Absent all other factors, any major reduction in the use of zero hours contracts will result in a rise of unemployment. This may however be the real objective of Labour’s paymasters as it is believed that very few employees on zero hours contracts are members of unions.

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Business Development & Marketing General Rescue, Restructuring & Recovery Turnaround

You just can’t get the staff these days!

 

A problem that many SMEs struggle with and have raised again in recent weeks is finding suitably qualified people who will fit in.

There are several issues that particularly affect the small employer.

As well as paying another salary, NI and pension contributions, there is the management and admin time spent on payroll which has significantly increased due to tax and employment legislation such as the recently introduced Real Time Information (RTI) for PAYE.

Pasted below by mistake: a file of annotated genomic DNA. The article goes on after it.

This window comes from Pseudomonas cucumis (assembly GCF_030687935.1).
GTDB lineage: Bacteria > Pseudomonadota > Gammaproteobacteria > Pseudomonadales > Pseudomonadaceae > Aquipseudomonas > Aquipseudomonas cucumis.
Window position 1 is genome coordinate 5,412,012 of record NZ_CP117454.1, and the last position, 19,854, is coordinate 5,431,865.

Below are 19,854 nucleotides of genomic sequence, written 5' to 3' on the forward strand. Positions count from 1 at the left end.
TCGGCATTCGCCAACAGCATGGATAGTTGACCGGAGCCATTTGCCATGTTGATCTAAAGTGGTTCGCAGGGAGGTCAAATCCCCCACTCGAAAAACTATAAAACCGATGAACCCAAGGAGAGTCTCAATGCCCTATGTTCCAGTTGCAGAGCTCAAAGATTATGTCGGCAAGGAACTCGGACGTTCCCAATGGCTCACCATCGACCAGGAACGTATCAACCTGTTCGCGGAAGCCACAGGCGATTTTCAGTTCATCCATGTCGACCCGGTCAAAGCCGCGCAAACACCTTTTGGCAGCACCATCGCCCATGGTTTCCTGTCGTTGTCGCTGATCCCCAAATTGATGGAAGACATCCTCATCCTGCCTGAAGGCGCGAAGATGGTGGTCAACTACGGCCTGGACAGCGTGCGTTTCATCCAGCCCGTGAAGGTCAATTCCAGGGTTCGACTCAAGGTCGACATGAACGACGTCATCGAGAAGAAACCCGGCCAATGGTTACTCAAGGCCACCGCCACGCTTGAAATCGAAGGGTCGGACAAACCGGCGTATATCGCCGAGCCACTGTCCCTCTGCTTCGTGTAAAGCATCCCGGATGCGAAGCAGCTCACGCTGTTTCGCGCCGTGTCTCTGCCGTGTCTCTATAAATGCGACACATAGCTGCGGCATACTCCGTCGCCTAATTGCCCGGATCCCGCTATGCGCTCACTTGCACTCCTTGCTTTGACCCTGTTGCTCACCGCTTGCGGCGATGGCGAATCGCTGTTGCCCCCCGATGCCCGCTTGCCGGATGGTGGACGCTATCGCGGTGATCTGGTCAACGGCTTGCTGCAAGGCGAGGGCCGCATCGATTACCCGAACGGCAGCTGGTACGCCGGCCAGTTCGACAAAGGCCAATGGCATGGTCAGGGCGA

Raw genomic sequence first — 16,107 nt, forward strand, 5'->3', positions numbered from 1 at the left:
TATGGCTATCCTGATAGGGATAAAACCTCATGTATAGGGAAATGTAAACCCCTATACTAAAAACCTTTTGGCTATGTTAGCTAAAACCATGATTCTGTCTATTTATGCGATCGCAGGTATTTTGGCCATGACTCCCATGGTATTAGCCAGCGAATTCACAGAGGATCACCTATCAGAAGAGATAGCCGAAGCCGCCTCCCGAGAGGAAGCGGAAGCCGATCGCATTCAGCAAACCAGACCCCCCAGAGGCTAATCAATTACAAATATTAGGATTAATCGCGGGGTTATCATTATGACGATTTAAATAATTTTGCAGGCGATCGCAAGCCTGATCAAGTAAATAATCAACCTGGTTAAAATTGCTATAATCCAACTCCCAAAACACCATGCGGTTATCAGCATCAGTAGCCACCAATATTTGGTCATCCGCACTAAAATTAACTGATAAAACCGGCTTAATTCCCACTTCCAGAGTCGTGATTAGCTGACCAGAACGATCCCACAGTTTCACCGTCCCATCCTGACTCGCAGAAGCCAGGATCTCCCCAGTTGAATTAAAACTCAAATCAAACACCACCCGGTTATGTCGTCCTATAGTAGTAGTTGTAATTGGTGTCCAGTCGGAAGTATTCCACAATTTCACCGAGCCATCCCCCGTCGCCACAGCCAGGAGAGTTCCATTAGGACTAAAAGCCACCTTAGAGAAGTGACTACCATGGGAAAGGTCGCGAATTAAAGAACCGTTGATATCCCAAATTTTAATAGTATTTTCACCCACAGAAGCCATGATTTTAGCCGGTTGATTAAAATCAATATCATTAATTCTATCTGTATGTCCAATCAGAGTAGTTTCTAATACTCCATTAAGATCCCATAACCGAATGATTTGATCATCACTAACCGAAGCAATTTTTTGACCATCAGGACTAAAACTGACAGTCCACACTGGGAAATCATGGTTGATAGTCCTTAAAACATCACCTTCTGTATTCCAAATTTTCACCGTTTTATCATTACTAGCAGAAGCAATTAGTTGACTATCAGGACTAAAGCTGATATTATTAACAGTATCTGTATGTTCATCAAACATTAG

While there may still be many unemployed people available since the 2008 financial crisis, finding someone with the right set of skills can be a costly and difficult business and already would-be employers have been identifying a shortage of people with IT, sales and financial skills.

Also, according to new research, The Flux Report, produced by the talent management group Right Management, the most important qualities employers will want from future employees will be resilience, flexibility and the ability to cope with change.  This is partly because of the economic volatility that has been apparent since 2008, and partly because the pace of change in technology, marketing and other areas has accelerated dramatically.